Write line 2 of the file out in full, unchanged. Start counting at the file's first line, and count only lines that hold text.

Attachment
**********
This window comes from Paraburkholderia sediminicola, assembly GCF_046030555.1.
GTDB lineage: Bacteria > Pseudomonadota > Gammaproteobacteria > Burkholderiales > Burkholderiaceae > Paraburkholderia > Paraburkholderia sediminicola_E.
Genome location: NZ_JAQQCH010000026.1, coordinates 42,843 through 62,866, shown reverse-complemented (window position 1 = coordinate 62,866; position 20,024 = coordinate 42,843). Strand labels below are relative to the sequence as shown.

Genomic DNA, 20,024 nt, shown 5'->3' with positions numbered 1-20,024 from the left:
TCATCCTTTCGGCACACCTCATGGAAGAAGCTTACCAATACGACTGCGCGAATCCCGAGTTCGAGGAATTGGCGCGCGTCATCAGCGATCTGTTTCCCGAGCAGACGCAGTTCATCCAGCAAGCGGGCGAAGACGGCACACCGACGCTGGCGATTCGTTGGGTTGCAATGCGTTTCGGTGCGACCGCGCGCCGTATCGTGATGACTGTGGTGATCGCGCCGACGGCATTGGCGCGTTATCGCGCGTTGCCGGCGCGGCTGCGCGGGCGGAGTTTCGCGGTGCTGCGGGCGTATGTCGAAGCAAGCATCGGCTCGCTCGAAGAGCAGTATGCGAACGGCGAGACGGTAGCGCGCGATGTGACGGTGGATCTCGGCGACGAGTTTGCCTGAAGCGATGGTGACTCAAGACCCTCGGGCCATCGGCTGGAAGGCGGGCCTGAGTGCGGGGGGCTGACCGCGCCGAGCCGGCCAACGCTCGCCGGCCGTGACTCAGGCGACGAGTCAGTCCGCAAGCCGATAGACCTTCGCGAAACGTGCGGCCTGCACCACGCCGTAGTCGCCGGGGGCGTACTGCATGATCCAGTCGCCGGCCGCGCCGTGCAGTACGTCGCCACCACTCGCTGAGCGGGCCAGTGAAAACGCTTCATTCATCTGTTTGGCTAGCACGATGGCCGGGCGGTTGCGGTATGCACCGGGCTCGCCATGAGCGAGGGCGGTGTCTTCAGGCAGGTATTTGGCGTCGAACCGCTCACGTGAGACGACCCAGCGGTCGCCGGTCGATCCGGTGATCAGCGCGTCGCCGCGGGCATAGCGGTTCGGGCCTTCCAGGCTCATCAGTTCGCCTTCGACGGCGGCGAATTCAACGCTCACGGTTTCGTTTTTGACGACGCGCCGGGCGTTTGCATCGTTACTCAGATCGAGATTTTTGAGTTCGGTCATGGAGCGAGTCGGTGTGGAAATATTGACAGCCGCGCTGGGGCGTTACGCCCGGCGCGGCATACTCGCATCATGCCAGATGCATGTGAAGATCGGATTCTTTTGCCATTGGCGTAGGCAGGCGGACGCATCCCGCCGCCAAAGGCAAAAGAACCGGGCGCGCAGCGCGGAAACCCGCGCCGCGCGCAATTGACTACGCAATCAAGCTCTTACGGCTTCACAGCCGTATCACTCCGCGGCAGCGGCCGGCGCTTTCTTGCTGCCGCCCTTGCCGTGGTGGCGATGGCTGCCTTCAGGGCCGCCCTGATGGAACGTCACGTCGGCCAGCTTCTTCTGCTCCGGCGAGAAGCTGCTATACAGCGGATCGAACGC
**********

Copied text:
GTDB lineage: Bacteria > Pseudomonadota > Gammaproteobacteria > Burkholderiales > Burkholderiaceae > Paraburkholderia > Paraburkholderia sediminicola_E.